Six key points from an article wherein the tech personality and philanthropist said climate-change should be treated with the same urgency as COVID-19. 

On August 4, Gates published an article on his website urging for a concerted global effort to fight climate change – because the alternative could be worse than the coronavirus crisis that the world is facing today, which has upended economies, kept millions at home and taken the lives of over 700,000 people.

Below are six takeaways from Gates’ blog post:

1. Climate change isn’t some distant threat

Acknowledging that climate change seems like a far away problem at the moment and that for many, the coronavirus appears to be a much more immediate danger, Gates warns that global heating isn’t slowing down and is going to affect us much sooner than we think. “The fact that dramatically higher temperatures seem far off in the future does not make them any less of a problem,” he says, adding that “as the world works to stop the novel coronavirus and begin recovering from it, we also need to act now to avoid a climate disaster”.

2. The pandemic isn’t reducing our emissions enough and it’s not a sustainable solution

According to the global energy watchdog, the International Energy Agency (IEA), carbon emissions will dip around 8{85424e366b324f7465dc80d56c21055464082cc00b76c51558805a981c8fcd63} this year. While meaningful, Gates reminds people that this reduction is “being achieved at, literally, the greatest possible cost,” from the hundreds and thousands of lives lost to lockdowns forcing cars off the road.

“To put it mildly, this is not a situation that anyone would want to continue,” he writes. “And yet we are still on track to emit 92 percent as much carbon as we did last year. What’s remarkable is not how much emissions will go down because of the pandemic, but how little.”

3. We’re looking at far more damage if we don’t take climate action

From the loss of lives to the economic downturn that the world is going to have to brace for, we’re looking at far worse outcomes than the coronavirus pandemic if we continue on our current trajectory.

If you want to understand the kind of damage that climate change will inflict, look at Covid-19 and spread the pain out over a much longer period of time,” explains Gates. He cites a recent study that found that global warming is going to be more deadly than all infectious diseases combined – and that’s just deaths. “In the next decade or two, the economic damage caused by climate change will likely be as bad as having a Covid-sized pandemic every ten years.”

4. Coronavirus has shown us we need to take a science and innovation-led approach

Climate science and other forms of innovation are going to inform us in terms of how we are to combat global climate change. It’s an enormous issue that will affect the entire planet, so appropriately, we’re going to need all the tools we can get. So just as we need new tests, treatments, and vaccines for the novel coronavirus, we need new tools for fighting climate change,” Gates says. We’ll need biology, chemistry, physics, political science, economics, engineering, and other sciences.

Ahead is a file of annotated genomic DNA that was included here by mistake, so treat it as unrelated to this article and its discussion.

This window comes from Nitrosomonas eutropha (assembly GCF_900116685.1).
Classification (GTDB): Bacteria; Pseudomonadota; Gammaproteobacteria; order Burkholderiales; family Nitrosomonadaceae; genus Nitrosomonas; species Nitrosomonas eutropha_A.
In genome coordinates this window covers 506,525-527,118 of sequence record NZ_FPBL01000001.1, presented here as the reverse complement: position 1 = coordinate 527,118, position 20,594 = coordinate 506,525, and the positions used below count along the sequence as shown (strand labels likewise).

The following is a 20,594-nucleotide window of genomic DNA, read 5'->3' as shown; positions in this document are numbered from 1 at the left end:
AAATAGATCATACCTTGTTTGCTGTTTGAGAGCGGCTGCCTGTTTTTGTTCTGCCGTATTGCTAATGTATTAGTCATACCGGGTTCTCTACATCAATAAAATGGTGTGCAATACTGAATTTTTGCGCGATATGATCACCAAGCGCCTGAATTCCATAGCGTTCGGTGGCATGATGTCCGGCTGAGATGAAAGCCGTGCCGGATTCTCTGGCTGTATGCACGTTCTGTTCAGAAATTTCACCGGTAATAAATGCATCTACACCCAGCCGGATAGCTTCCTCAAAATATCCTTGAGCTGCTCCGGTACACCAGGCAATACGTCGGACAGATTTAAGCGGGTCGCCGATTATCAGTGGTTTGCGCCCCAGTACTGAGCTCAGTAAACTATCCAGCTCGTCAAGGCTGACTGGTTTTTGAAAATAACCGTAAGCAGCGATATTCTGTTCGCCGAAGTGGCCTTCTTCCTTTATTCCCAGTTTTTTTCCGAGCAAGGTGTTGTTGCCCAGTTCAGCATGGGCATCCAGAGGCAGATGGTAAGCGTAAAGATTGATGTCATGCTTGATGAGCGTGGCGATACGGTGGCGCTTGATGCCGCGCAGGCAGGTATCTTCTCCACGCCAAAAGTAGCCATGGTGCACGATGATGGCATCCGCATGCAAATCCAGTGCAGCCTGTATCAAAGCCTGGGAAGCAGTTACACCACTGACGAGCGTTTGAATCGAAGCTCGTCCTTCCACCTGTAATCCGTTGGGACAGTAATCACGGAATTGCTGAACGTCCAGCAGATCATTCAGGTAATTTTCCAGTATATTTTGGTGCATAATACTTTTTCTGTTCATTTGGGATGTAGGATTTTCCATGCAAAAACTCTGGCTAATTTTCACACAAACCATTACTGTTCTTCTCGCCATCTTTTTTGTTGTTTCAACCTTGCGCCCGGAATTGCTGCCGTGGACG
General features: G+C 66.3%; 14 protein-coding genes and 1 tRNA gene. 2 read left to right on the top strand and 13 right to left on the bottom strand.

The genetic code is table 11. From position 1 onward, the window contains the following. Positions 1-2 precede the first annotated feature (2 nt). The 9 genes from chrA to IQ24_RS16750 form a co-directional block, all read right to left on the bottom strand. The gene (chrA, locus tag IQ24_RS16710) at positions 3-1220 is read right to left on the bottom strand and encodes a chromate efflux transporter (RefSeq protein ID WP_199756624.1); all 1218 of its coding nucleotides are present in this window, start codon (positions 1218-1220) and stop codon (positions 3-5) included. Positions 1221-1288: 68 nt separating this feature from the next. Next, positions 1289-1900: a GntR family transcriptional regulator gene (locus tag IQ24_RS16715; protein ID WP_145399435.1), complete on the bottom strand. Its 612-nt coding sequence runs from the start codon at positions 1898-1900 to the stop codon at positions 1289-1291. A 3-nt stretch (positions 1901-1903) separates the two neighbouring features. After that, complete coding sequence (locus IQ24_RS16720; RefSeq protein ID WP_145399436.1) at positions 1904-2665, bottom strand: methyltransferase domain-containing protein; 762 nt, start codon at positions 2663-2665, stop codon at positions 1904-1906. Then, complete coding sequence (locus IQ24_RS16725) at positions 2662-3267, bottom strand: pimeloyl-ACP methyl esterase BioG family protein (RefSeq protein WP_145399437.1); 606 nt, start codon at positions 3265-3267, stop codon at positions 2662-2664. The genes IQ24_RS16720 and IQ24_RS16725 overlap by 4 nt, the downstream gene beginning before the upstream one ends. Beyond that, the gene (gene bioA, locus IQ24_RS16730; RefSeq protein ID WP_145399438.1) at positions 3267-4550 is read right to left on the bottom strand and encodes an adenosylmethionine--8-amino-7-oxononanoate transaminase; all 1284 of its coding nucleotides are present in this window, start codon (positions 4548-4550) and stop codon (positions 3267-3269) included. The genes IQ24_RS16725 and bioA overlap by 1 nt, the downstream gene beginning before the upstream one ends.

On top of all the obvious technologies we’re going to need – clean energy, food tech, green building infrastructure, electrical vehicles – we’re going to need many more innovative solutions from all disciplines. “We need new seeds and other innovations…we’ll need biology, chemistry, physics, political science, economics, engineering, and other sciences.”

5. The pandemic has also taught us we must make solutions work for the world’s poorest

Just as coronavirus is disproportionately affecting the poorest countries and communities, so will the burden of climate change. Again, he references the Climate Impact Lab study that finds that the death toll from global heating will first and foremost hit the poorest countries, particularly those situated near the equatorial belt. In his post, Gates writes: “The effects of climate change will almost certainly be harsher than Covid-19’s, and they will be the worst for the people who did the least to cause them.”

6. There is no quick and fast vaccine for the climate emergency

Unlike the novel coronavirus, for which I think we’ll have a vaccine next year, there is no two-year fix for climate change,” explains Gates. The Microsoft co-founder then goes onto remind us that we’re going to need to prepare and create a long-term plan for the climate crisis, or else we might end up in a pandemic-like situation where the world absolutely did not do enough.

Health advocates said for years that a pandemic was virtually inevitable. The world did not do enough to prepare, and now we are trying to make up for lost time. This is a cautionary tale for climate change, and it points us toward a better approach.”

Original source: https://www.greenqueen.com